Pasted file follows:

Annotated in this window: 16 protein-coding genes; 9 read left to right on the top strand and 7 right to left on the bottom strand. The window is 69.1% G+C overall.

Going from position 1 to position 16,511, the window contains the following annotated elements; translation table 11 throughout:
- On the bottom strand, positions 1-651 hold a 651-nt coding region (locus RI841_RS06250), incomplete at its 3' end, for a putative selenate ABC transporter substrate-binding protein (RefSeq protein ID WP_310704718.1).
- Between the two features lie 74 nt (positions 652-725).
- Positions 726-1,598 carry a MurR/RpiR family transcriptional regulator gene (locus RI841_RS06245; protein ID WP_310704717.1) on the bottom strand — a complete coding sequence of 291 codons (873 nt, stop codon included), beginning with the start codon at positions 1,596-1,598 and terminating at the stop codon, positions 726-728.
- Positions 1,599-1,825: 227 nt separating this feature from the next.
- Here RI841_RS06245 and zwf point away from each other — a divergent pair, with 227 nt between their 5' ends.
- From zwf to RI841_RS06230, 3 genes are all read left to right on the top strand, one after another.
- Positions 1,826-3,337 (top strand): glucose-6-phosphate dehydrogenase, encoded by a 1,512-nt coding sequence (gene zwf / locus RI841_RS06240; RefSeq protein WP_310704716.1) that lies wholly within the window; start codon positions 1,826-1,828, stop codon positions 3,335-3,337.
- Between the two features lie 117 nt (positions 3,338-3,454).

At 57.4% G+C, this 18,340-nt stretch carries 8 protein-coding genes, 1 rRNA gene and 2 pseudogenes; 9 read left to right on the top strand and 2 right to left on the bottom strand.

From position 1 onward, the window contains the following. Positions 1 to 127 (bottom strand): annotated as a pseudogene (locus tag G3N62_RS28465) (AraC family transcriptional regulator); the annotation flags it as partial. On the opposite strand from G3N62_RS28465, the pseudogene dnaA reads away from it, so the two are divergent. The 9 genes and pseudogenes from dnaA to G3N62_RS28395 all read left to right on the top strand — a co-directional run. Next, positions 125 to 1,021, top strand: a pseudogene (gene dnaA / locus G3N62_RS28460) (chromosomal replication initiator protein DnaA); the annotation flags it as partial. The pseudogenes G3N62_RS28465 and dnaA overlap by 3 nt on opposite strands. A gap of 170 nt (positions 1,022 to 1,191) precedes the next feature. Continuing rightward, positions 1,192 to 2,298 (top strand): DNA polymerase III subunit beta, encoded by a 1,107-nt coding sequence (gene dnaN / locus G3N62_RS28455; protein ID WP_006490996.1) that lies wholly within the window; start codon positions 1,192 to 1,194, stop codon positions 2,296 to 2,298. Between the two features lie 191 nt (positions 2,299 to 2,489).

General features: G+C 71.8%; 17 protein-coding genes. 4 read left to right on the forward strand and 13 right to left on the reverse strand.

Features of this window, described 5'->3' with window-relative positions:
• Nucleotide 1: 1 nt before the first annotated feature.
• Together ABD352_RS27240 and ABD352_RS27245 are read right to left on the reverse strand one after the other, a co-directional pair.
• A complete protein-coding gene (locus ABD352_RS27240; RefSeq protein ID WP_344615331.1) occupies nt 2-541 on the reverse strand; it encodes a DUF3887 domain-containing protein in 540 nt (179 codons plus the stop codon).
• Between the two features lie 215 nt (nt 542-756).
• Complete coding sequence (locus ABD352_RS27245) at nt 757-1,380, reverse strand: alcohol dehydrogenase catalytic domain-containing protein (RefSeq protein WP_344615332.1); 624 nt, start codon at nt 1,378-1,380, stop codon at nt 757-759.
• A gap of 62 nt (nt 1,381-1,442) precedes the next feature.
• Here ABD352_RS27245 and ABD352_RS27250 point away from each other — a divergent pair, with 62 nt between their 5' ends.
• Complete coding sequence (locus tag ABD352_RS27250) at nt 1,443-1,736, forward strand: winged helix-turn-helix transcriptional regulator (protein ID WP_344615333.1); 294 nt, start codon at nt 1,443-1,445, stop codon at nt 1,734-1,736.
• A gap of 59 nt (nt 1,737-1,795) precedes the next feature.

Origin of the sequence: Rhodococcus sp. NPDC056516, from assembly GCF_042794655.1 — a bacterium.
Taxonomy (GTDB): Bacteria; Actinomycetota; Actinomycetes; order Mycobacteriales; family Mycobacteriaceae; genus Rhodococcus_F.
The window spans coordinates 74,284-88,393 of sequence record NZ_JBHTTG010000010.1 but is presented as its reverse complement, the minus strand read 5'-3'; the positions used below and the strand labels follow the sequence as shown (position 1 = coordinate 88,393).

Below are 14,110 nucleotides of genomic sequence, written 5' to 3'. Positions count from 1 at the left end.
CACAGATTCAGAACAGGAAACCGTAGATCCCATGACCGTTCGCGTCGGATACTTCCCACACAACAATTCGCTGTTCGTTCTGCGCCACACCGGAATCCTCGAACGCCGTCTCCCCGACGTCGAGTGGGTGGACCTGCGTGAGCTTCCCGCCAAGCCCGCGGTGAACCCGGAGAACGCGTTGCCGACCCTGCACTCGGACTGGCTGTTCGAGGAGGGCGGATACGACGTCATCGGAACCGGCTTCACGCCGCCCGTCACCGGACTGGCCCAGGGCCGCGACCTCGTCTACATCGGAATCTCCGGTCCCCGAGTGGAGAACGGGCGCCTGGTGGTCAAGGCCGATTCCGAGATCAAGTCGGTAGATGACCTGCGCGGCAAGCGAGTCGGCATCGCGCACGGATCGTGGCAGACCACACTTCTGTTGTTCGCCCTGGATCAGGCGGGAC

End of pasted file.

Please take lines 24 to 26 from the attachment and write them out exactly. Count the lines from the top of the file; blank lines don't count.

Origin of the sequence: Rhodococcus sp. NPDC056516, from assembly GCF_042794655.1 — a bacterium.
Taxonomy (GTDB): Bacteria; Actinomycetota; Actinomycetes; order Mycobacteriales; family Mycobacteriaceae; genus Rhodococcus_F.
The window spans coordinates 74,284-88,393 of sequence record NZ_JBHTTG010000010.1 but is presented as its reverse complement, the minus strand read 5'-3'; the positions used below and the strand labels follow the sequence as shown (position 1 = coordinate 88,393).